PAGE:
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MP3 Sexto Sol - LATIN: Rock en Espanol

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MP3 Sexto Sol - LATIN: R
Download MP3 Sexto Sol - Sexto Sol
59.6 MB PHP File - Platform: MP3 / All Pl

70's latin soul with vocals delivered by hammond organ-wielding frontman Sam Villela

12 MP3 Songs
LATIN: Rock en Espanol, URBAN/R&B: Soul



Details:
Sexto Sol is a project based out of San Antonio, TX. Here are some liner notes from the CD, written by Juan Tejeda, music instructor at Palo Alto College and accordionist for the Conjunto Aztlan:

Somos las hijas y los hijos
del Sexto Sol, the Sixth Sun,
sol de justicia
still to come...still to come
Cuatro Serpiente, Nahuicoatl


I first heard of the band, Sexto Sol, in 1997. Being an ex-jefe
danzante conchero Azteca, and Xicano Music Program Director for
the Guadalupe Cultural Arts Center, I said: "Es todo." I was
intrigued by the fact that they called themselves Sexto Sol (Sixth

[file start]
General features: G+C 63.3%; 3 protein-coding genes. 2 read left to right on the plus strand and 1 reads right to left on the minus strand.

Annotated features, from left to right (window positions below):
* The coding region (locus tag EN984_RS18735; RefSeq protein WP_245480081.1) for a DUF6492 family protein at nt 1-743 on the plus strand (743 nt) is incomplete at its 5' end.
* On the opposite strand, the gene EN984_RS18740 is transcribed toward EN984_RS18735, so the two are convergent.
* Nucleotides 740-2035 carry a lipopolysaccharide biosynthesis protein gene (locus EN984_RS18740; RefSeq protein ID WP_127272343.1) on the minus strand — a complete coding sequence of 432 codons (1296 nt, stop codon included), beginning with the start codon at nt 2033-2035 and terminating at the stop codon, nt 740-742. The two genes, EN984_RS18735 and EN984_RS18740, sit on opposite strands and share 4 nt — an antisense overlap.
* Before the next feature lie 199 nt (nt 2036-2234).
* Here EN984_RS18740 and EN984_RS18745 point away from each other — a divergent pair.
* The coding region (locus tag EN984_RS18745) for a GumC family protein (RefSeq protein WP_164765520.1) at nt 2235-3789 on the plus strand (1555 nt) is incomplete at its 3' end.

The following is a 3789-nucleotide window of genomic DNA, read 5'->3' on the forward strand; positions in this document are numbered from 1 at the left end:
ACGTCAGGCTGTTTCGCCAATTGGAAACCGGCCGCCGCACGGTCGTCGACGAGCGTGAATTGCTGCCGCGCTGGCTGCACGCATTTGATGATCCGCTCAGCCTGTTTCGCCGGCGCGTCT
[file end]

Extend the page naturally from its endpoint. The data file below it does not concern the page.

Sun). Mi camarada, Joe Posada, had a band he called el Quinto Sol
(the Fifth Sun), but I had never heard of a musical group called
Sexto Sol. The concept of the Sixth Sun, however, had been around
since Aztec times, and spoke of their creation story, evolution,
and mythology.

Flashback to 1979. University of Texas in Austin days, el
Movimiento Xicano, Conjunto Aztlan, and danza Azteca. Many of us
in the dance group had traveled to Mexico to meet Andres Segura,
who would become our capitan and spiritual leader de la danza, and
to attend our first traditional ceremony: the cardinal point to
the south para Tezcatlipoca, el Senor de Chalma. After setting up
our tent in a graveyard on the side of a cerro, el jefe Segura
took some of us up to Malinalco, a rather small, round, rock
temple where the Aztecs initiated their guerreros jaguares and
guerreros aguilas. We entered through the mouth of a serpent and
in the middle was a large eagle sculpted out of stone. Along the
inside edge of the wall was a sitting area with three
strategically placed rock jaguar heads, one on each
side of of the sitting area and one in the middle. We all sat down
and it was here that I first heard the story of the
four suns that had existed previous to this sun, the Fifth Sun,
Nahuiollin, the sun of conscience and war, the sun we are
currently living in. El Capitan Segura told us how each of these